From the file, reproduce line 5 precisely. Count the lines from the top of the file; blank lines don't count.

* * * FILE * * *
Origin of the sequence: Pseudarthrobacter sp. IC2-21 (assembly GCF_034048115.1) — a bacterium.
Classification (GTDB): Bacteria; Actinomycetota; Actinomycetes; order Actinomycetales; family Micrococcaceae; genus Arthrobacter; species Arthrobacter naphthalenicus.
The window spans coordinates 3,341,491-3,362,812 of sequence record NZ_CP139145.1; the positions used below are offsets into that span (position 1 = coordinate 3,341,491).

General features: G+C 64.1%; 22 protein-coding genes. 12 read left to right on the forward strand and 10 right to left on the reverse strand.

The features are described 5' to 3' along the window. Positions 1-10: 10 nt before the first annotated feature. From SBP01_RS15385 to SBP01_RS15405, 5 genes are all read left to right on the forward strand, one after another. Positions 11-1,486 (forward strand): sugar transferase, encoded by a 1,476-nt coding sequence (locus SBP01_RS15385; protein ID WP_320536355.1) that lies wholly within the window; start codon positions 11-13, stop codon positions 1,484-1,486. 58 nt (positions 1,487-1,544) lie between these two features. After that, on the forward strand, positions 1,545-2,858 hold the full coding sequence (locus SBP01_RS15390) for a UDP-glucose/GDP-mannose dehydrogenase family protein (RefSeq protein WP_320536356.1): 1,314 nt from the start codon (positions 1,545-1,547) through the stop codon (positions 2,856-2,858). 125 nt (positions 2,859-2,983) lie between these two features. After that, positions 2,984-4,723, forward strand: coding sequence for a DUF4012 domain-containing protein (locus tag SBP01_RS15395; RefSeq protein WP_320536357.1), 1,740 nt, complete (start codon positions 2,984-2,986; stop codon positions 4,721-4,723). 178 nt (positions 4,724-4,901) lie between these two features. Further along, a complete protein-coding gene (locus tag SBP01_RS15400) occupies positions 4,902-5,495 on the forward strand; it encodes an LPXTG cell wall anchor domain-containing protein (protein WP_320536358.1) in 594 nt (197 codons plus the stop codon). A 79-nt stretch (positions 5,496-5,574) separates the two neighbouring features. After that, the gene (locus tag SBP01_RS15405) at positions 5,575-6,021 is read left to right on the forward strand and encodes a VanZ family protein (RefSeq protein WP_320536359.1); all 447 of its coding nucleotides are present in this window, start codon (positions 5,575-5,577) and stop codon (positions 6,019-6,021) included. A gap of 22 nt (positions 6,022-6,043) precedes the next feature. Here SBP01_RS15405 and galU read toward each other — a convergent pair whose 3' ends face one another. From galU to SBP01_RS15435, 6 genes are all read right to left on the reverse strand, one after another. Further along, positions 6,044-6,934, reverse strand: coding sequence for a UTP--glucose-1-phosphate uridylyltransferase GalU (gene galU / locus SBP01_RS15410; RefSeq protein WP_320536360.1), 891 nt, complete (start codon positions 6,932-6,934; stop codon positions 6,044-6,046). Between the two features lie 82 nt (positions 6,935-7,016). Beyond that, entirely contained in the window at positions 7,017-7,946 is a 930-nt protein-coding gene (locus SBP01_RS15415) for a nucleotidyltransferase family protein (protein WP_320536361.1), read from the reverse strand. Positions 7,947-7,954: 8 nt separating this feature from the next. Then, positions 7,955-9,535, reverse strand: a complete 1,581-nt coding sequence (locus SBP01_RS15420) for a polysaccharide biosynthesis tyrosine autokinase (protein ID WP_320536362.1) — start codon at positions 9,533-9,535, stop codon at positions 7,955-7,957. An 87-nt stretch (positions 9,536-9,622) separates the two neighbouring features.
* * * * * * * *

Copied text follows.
The features are described 5' to 3' along the window. Positions 1-10: 10 nt before the first annotated feature. From SBP01_RS15385 to SBP01_RS15405, 5 genes are all read left to right on the forward strand, one after another. Positions 11-1,486 (forward strand): sugar transferase, encoded by a 1,476-nt coding sequence (locus SBP01_RS15385; protein ID WP_320536355.1) that lies wholly within the window; start codon positions 11-13, stop codon positions 1,484-1,486. 58 nt (positions 1,487-1,544) lie between these two features. After that, on the forward strand, positions 1,545-2,858 hold the full coding sequence (locus SBP01_RS15390) for a UDP-glucose/GDP-mannose dehydrogenase family protein (RefSeq protein WP_320536356.1): 1,314 nt from the start codon (positions 1,545-1,547) through the stop codon (positions 2,856-2,858). 125 nt (positions 2,859-2,983) lie between these two features. After that, positions 2,984-4,723, forward strand: coding sequence for a DUF4012 domain-containing protein (locus tag SBP01_RS15395; RefSeq protein WP_320536357.1), 1,740 nt, complete (start codon positions 2,984-2,986; stop codon positions 4,721-4,723). 178 nt (positions 4,724-4,901) lie between these two features. Further along, a complete protein-coding gene (locus tag SBP01_RS15400) occupies positions 4,902-5,495 on the forward strand; it encodes an LPXTG cell wall anchor domain-containing protein (protein WP_320536358.1) in 594 nt (197 codons plus the stop codon). A 79-nt stretch (positions 5,496-5,574) separates the two neighbouring features. After that, the gene (locus tag SBP01_RS15405) at positions 5,575-6,021 is read left to right on the forward strand and encodes a VanZ family protein (RefSeq protein WP_320536359.1); all 447 of its coding nucleotides are present in this window, start codon (positions 5,575-5,577) and stop codon (positions 6,019-6,021) included. A gap of 22 nt (positions 6,022-6,043) precedes the next feature. Here SBP01_RS15405 and galU read toward each other — a convergent pair whose 3' ends face one another. From galU to SBP01_RS15435, 6 genes are all read right to left on the reverse strand, one after another. Further along, positions 6,044-6,934, reverse strand: coding sequence for a UTP--glucose-1-phosphate uridylyltransferase GalU (gene galU / locus SBP01_RS15410; RefSeq protein WP_320536360.1), 891 nt, complete (start codon positions 6,932-6,934; stop codon positions 6,044-6,046). Between the two features lie 82 nt (positions 6,935-7,016). Beyond that, entirely contained in the window at positions 7,017-7,946 is a 930-nt protein-coding gene (locus SBP01_RS15415) for a nucleotidyltransferase family protein (protein WP_320536361.1), read from the reverse strand. Positions 7,947-7,954: 8 nt separating this feature from the next. Then, positions 7,955-9,535, reverse strand: a complete 1,581-nt coding sequence (locus SBP01_RS15420) for a polysaccharide biosynthesis tyrosine autokinase (protein ID WP_320536362.1) — start codon at positions 9,533-9,535, stop codon at positions 7,955-7,957. An 87-nt stretch (positions 9,536-9,622) separates the two neighbouring features.